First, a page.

News Release

Genetic remodeling in tumor formation

Scientists delineate process which drives tumor formation by Kras oncogenes

Peer-Reviewed Publication

Terasaki Institute for Biomedical Innovation

Cultured Kras-mutant airway club cells (labeled in green) express alveolar cell markers (red), demonstrating plasticity imparted to airway club cells by Kras-mutation mechanisms.

image: Cultured Kras-mutant airway club cells (labeled in green) express alveolar cell markers (red), demonstrating plasticity imparted to airway club cells by Kras-mutation mechanisms. view more 

Credit: Duke University Developmental Cell

(LOS ANGELES) – Cancerous tumors are made up of rapidly growing, abnormally shaped, cells that can infiltrate and destroy healthy tissues, travel to other parts of the body, and form additional tumors. In part because of its rapid and invasive nature, cancer remains the second leading cause of death in the United States and a major cause of death worldwide.

Tumor formation is often driven by genes called oncogenes, which are usually involved in the normal processes of cell growth, proliferation, and death. But they can also mutate and be expressed at high levels, which can drive the multiplication of cancerous cells.

Mutated oncogenes work in various ways, including on target cells’ chromatin, compact, dense structures of DNA and selected protein molecules. Oncogenes also work with an extensive variety of protein complexes that help turn specific genes “on” or “off” by binding to certain regions of the DNA.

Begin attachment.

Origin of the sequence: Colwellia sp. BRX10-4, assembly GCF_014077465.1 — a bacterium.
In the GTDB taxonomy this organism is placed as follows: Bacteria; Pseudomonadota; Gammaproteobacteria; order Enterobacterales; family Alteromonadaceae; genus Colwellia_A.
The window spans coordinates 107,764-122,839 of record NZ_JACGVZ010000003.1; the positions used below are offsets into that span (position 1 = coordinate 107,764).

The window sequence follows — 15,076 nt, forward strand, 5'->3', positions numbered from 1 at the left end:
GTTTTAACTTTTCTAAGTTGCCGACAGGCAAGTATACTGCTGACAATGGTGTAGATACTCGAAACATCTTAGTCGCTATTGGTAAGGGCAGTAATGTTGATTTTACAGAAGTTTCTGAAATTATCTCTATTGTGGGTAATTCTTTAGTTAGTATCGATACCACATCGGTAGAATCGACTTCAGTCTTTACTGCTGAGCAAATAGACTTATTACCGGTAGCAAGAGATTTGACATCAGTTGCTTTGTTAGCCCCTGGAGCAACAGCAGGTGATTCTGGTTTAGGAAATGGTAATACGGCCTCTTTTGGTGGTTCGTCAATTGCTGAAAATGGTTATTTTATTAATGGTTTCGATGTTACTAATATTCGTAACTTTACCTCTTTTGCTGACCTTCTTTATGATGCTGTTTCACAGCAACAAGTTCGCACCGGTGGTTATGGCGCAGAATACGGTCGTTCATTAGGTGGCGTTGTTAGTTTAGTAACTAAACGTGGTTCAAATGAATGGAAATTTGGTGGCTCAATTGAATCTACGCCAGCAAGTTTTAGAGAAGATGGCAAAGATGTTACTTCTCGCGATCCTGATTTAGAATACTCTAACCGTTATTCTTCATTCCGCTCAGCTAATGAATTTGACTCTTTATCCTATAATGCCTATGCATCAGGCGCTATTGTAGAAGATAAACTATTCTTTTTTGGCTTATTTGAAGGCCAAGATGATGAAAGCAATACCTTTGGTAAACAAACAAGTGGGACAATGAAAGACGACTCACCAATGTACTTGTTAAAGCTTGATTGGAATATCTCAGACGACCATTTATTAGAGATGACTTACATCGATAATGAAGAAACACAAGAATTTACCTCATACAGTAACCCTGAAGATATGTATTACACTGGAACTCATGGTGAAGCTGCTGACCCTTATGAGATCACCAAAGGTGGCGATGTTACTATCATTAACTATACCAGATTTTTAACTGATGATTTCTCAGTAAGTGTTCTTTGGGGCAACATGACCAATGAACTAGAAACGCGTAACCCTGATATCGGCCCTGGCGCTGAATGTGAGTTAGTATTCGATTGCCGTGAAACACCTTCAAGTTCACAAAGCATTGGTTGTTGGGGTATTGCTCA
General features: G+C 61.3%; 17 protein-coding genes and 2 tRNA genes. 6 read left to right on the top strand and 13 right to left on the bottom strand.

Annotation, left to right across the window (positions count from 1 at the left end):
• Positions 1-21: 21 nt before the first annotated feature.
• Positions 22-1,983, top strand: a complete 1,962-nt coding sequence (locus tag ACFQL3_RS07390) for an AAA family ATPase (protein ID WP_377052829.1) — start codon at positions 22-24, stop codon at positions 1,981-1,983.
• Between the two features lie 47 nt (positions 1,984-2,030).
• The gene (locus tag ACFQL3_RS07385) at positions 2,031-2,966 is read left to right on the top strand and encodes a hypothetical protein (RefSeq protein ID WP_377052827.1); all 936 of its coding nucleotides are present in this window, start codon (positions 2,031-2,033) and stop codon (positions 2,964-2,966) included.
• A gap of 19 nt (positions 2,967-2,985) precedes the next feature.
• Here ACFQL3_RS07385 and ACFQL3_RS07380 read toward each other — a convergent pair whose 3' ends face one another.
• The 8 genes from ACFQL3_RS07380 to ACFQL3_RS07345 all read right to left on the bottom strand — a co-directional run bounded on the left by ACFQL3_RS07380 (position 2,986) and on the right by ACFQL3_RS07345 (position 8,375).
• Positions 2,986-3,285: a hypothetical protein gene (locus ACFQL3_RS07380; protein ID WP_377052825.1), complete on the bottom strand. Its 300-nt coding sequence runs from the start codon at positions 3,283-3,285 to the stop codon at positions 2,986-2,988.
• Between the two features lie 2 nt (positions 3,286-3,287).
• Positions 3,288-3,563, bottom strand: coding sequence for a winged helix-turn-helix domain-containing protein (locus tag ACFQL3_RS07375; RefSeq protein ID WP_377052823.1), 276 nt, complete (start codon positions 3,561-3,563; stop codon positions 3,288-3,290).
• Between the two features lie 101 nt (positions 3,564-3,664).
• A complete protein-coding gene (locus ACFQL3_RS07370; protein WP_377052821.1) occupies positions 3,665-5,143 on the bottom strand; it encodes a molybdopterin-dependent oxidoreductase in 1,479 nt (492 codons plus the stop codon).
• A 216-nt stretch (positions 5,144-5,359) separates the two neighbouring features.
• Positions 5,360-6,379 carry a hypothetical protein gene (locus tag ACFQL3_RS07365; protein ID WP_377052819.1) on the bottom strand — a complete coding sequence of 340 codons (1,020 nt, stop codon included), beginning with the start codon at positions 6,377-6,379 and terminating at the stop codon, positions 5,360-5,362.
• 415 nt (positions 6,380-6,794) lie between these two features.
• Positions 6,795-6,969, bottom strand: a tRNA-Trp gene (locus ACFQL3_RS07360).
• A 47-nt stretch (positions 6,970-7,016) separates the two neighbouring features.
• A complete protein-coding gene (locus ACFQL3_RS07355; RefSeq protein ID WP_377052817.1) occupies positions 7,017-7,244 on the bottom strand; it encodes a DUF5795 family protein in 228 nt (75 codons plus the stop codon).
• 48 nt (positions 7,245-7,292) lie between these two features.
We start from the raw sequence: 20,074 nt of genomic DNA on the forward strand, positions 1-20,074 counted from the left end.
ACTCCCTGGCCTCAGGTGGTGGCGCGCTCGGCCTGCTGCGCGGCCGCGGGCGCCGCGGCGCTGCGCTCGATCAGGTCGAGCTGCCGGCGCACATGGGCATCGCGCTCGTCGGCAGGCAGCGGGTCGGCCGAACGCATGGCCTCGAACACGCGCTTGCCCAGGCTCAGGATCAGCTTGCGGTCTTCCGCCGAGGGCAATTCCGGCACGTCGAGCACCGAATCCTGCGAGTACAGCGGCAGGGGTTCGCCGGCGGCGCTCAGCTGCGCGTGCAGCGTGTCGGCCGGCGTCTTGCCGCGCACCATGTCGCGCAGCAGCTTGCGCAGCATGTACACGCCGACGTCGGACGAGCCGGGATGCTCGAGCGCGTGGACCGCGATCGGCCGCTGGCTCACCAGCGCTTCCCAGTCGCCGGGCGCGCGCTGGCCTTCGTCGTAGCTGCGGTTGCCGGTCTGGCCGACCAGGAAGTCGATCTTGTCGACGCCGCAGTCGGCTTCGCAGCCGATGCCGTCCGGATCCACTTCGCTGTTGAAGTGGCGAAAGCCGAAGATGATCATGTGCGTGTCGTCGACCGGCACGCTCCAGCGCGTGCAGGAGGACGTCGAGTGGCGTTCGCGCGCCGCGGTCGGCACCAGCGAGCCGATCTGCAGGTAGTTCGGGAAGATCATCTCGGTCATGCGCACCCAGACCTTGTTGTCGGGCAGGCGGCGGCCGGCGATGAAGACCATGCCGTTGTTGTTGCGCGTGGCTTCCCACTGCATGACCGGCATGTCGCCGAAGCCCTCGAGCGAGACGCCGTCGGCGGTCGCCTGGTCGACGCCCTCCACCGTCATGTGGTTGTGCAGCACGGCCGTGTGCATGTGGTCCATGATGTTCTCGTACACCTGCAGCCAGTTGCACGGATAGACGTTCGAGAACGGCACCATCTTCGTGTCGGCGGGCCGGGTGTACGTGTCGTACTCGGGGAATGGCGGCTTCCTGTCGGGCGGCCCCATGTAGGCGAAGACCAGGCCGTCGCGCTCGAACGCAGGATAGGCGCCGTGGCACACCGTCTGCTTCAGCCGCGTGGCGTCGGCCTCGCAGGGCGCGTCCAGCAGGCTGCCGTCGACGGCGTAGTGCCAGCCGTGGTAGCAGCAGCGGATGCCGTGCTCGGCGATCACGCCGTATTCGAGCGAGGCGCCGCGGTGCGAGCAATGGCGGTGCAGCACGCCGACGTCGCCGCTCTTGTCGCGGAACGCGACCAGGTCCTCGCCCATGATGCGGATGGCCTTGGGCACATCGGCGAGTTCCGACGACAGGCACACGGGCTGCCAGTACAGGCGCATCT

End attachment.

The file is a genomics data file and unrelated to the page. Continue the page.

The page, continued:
The most well-known oncogene is Kras. Mutant Kras is found in 20% of all human cancers, including 97% of pancreatic ductal, 45% of colorectal, and 30% of lung cancers.

Despite the attention focused on mutant Kras tumor formation, the question remains as to why Kras mutation is so essential for oncogenesis. The conventional wisdom is that Kras mutation simply promotes cell proliferation. However, as many genes can promote cell proliferation, what makes Kras so deadly and difficult to treat?

A collaborative team that includes researchers from the Terasaki Institute for Biomedical Innovation (TIBI) and Duke University led by Dr. Xiling Shen, a professor and the chief scientific officer of TIBI, has been able to shed light on these processes. In a recent study, published in Developmental Cell, they discovered that Kras mutation causes rearrangements of chromatin inside cells. This rearrangement causes tissue cells to revert to an early developmental, or “stem-like” state and erroneously start to regenerate “new tissue,” causing the onset of tumor formation.

The team revealed that Kras-induced chromatin remodeling was mediated by a protein complex called AP-1, which binds and opens chromatins to rewire the cell’s fate. The AP-1 mediated chromatin accessibility mechanism seems to be a common process in tumor initiation, including in the lung, skin, and intestine. The team demonstrated that small-molecule drugs inhibiting AP-1 deterred oncogenesis and cell proliferation, providing a promising way to treat Kras-mutant tumors. This is especially significant because, currently, the majority of Kras tumors are not treatable with drugs.